What Does "Keep Your Cool" Mean?

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  • Written By: B. Miller
  • Edited By: Andrew Jones
  • Last Modified Date: 21 February 2020
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"Keep your cool" is an idiomatic expression in English meaning, "stay calm." It goes hand in hand with the descriptive phrase, "getting heated," which means becoming angry or overly excited, typically in a negative way. One person might say "keep your cool" to another person if they seem to be getting worked up or excited, although sometimes saying this phrase can have the opposite of the intended effect, if the other person gets offended by it, so it is important to keep this in mind as well. Some people will even say it to themselves as a reminder to remain calm in stressful or difficult situations.

The phrase, "keep your cool," actually makes a lot of sense when the body's physiological response to anger or stress is considered. When a person gets angry or upset, he or she is more likely to breathe quickly and shallowly, and the heart may begin to beat faster. This can actually increase the overall body temperature, particularly in the face; many people will feel that their face becomes red and heated if they are about to yell or become angry. Keeping cool, then, can sometimes be accomplished by slowing the breathing, and consciously trying to avoid escalating a situation.


This is how the phrase, "keep your cool," originated, but it has evolved to mean a number of different things, and is used in a variety of situations. A person who remains cool in a crisis, for instance, does not panic in a stressful situation, but instead stays calm and does what needs to be done. People who stay cool in an argument will not yell or get violent, but will instead speak calmly, even when they are upset. Many people consider this to be a very good personality trait, and will admire people who are able to keep their cool, and think before they speak in a bad situation.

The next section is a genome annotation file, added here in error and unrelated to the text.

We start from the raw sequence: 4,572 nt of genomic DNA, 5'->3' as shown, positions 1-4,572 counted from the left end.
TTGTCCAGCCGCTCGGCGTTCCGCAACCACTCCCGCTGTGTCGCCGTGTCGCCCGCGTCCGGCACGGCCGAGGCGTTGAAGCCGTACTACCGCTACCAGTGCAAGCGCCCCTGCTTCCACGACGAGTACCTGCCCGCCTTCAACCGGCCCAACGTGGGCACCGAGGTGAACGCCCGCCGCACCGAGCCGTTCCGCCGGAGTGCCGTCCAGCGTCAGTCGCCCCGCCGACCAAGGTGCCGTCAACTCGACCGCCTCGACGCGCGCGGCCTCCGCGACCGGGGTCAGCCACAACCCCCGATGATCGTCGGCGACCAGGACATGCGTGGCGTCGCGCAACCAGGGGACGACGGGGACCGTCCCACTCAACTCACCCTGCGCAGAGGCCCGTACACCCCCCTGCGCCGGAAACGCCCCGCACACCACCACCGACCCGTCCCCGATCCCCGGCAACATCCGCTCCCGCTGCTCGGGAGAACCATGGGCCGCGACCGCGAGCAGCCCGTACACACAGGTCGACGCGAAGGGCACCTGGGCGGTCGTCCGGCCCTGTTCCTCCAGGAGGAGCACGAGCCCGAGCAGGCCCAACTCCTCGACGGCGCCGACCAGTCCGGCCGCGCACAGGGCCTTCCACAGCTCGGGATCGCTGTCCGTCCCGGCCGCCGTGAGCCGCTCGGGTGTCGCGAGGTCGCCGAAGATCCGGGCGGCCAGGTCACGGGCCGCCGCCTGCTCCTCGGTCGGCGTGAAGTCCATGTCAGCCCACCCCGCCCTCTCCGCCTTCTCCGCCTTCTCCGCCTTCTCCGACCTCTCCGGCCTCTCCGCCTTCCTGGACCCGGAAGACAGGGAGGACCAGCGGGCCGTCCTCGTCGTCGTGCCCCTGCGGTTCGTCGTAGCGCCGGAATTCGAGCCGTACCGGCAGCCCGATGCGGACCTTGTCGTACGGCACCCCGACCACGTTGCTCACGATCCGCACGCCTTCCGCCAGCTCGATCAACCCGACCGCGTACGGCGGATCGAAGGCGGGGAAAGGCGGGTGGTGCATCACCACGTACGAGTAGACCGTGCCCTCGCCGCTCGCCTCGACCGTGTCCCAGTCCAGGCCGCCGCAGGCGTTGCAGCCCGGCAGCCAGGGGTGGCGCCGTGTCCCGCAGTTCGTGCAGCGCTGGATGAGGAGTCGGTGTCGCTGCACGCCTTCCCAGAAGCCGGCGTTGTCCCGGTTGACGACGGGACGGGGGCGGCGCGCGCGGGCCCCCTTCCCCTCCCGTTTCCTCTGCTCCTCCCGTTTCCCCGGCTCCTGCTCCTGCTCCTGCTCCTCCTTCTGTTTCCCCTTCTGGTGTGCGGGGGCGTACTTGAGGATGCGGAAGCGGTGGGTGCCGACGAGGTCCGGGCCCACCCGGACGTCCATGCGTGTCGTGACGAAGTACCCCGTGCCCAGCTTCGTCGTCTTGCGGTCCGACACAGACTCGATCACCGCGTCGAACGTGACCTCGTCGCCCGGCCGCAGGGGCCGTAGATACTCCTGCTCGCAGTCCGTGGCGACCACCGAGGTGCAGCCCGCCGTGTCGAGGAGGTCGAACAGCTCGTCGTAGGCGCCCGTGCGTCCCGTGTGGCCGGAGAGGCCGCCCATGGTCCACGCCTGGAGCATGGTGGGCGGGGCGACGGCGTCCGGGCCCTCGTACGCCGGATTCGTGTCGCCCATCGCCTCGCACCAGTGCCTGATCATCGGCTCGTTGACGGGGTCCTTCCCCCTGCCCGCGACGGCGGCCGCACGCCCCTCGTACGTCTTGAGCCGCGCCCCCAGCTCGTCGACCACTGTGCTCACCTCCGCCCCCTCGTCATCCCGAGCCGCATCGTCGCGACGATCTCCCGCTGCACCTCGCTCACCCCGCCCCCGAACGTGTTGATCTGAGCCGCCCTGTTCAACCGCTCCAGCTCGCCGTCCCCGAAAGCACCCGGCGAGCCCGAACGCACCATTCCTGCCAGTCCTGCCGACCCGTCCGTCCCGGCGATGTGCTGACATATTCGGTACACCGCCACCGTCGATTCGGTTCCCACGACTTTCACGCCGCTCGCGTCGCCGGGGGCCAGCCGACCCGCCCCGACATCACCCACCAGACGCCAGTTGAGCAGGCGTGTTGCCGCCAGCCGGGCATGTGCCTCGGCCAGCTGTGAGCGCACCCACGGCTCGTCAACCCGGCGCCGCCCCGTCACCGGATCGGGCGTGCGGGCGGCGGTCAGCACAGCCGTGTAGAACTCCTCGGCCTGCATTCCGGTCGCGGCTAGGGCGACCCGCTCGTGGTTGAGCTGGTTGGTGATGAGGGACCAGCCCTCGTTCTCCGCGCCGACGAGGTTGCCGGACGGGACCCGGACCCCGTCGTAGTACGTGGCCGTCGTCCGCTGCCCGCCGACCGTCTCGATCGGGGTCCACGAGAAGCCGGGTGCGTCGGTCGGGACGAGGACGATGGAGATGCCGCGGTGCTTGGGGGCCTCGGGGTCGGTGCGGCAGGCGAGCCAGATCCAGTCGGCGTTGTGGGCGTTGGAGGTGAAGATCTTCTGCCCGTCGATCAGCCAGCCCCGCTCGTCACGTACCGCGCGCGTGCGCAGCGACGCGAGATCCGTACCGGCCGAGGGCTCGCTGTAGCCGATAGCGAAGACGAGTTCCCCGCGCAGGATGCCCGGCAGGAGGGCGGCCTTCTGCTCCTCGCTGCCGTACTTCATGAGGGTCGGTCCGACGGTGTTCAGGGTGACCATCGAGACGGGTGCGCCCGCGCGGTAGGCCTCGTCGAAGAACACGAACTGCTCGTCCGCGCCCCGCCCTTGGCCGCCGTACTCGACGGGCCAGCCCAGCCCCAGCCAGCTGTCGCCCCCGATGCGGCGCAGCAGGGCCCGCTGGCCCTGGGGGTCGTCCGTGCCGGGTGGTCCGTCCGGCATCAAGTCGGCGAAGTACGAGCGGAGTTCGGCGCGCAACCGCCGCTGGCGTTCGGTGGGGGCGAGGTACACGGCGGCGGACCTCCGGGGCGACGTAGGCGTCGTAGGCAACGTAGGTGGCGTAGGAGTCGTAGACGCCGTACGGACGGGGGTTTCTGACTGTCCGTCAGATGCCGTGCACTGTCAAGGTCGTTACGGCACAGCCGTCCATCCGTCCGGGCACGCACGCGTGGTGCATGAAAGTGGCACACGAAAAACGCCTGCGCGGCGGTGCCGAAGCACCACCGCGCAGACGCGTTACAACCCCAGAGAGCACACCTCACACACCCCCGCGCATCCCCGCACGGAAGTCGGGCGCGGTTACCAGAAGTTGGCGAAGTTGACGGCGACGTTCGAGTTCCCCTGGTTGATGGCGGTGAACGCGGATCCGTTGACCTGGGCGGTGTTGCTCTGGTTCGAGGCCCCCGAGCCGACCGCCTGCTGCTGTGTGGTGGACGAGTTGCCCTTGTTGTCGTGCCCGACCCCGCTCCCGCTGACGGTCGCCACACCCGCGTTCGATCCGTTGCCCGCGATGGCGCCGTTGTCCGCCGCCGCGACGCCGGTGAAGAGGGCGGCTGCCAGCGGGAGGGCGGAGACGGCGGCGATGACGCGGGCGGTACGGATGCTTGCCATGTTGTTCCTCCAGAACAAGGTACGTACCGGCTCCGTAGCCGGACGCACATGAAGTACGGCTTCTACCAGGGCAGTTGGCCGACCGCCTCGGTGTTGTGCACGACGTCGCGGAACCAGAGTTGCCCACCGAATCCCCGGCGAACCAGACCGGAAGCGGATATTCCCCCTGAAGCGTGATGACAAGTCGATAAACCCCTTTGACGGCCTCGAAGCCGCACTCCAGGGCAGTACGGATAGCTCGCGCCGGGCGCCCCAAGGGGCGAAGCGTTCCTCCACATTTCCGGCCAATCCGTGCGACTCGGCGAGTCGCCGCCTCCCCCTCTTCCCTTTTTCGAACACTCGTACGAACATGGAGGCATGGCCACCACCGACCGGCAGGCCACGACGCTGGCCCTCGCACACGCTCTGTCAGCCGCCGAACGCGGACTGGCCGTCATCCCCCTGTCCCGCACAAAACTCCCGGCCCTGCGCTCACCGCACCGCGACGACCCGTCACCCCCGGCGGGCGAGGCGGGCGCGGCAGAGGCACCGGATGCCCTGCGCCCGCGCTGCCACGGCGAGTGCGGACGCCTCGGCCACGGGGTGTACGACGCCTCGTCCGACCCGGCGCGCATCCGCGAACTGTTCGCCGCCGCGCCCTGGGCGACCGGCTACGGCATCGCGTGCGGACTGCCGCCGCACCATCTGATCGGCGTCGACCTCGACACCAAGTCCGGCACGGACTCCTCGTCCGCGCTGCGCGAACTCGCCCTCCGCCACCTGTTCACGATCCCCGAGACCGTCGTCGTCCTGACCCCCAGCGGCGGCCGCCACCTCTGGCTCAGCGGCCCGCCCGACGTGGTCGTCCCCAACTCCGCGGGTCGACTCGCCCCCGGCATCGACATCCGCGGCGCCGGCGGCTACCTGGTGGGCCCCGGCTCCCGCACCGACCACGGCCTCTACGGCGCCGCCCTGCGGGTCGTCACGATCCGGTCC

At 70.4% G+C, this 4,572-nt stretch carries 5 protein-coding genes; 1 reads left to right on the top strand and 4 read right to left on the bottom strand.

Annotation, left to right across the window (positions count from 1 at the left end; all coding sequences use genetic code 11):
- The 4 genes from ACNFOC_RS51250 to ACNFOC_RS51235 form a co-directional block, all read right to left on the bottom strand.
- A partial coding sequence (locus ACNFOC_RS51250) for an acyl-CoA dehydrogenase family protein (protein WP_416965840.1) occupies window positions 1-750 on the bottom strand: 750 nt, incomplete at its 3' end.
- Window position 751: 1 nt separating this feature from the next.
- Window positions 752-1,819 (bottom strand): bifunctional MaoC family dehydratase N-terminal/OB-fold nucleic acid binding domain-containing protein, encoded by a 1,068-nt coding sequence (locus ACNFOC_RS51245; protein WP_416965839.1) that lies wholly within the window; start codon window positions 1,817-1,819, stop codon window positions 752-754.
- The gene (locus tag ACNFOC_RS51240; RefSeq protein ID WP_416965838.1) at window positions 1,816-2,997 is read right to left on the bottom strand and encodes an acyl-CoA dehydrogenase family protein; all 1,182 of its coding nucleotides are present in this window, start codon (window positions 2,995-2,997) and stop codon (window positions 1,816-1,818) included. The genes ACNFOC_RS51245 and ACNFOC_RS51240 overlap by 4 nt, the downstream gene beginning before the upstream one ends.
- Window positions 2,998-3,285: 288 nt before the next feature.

It is important to remember that "keep your cool" is not typically used in positive situations. For instance, if a person gets very excited about good news, he or she would typically not be told "keep your cool," as this could be rude. The phrase is also not used in a literal sense with regard to temperature. Some people simply find it to be a useful mantra to remind themselves to remain calm, and not to get worked up about things that are beyond their control.


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